It was a lot of “trial and error,” he said. He tried the speedy approach, then the slower and change-of-pace one. Peter showed him how to jab, how to open up his hips, all the “tricks” that soon became part of Fields’ toolkit, too. One time, Fields’ father told him to aim for the defender’s hip since those shots were difficult for goalies to track. Peter strolled out as the defender, and Fields whipped the first shot directly off his hip. “It felt like he shattered my hip with his lacrosse stick,” Peter said, “so I was like ‘we're not doing that anymore.’”

Seasons of box lacrosse in Fort Erie, Ontario, as a child paved the strong shooting foundation Fields held as a college, and professional, prospect. He tagged along to Peter’s initial tryout when he was 6 or 7 years old, and snagged his older brother’s helmet and gloves — to go along with a stick much larger than him — to play wall-ball after the session concluded. He impressed Torrey Sowden, there to coach a younger age group, and he recognized that Fields threw the ball better than most of the kids on his team. Sowden asked Peter Fields, his father, why his youngest son hadn’t joined a team. “He’s too small,” he replied, but Sowden countered with “you can’t hit what you can’t catch” and arranged for Fields to join the next practice with equipment the right size.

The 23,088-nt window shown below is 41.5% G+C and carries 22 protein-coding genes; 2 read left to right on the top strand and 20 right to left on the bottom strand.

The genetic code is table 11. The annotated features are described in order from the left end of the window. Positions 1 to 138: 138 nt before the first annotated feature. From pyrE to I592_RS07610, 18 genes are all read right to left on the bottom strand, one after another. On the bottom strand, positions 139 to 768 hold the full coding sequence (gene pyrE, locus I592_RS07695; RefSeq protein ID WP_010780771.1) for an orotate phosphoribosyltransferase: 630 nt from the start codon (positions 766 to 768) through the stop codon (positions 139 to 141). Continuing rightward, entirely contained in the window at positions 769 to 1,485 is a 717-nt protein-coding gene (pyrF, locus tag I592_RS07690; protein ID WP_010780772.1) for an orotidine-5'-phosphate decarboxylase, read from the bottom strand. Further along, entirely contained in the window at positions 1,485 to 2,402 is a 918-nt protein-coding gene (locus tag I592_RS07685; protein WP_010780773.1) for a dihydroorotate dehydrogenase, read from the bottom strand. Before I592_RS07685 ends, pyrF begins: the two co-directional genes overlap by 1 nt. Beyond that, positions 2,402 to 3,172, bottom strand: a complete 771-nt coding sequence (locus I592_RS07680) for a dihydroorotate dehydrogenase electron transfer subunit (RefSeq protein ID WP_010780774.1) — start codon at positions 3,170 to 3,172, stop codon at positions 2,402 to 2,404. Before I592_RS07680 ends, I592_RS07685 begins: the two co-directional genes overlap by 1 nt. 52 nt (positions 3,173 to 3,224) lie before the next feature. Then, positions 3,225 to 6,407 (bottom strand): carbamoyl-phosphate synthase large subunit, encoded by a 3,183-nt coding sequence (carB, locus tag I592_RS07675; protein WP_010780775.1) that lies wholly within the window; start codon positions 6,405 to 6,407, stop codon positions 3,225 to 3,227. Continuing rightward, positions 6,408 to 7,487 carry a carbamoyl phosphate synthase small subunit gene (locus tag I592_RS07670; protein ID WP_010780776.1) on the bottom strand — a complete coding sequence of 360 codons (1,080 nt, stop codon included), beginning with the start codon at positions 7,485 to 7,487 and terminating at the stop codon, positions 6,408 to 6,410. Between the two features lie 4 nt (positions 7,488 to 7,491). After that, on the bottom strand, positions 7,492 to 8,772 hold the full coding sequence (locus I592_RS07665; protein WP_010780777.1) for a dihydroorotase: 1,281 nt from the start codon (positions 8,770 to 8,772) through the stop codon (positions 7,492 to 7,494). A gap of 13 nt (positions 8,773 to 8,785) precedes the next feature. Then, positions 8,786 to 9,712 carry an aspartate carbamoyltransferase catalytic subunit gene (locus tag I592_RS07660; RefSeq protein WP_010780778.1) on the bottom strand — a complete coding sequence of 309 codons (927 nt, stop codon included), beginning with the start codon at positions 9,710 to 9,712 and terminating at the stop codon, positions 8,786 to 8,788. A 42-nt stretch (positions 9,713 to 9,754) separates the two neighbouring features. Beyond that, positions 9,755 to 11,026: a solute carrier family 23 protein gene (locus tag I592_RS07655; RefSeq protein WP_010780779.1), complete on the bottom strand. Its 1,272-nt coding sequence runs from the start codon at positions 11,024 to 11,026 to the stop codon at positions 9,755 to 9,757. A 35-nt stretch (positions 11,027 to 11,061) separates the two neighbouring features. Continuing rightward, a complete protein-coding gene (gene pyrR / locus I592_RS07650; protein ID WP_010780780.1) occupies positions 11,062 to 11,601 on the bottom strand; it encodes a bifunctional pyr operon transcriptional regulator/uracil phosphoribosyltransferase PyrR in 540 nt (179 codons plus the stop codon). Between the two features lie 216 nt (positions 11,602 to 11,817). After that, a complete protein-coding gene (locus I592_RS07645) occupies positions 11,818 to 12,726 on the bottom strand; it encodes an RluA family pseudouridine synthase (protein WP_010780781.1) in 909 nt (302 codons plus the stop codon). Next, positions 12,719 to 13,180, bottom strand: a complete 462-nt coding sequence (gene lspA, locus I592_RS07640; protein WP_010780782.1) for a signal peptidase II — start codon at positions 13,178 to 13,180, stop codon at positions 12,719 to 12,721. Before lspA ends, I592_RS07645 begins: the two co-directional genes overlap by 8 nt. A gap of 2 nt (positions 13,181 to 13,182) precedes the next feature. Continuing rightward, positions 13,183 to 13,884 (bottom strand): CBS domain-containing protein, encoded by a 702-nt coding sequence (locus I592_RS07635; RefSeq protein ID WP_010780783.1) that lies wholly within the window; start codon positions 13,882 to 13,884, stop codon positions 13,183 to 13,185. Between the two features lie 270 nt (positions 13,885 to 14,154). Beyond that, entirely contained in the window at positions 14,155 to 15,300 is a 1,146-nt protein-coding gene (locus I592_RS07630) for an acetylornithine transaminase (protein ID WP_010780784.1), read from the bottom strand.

Fields’ relationship with Sowden became a reference point as his development continued, far past their days of understanding the basics of cradling and shooting. When Sowden attended Albany’s games against Canisius and Syracuse, Fields’ father always introduced him to other fans as “the guy who got (Fields) where he is.” Sowden didn’t agree with that. All he did, he said, was introduce Fields to the game, and Fields did the rest — the learning, the experimenting with creativity — on his own.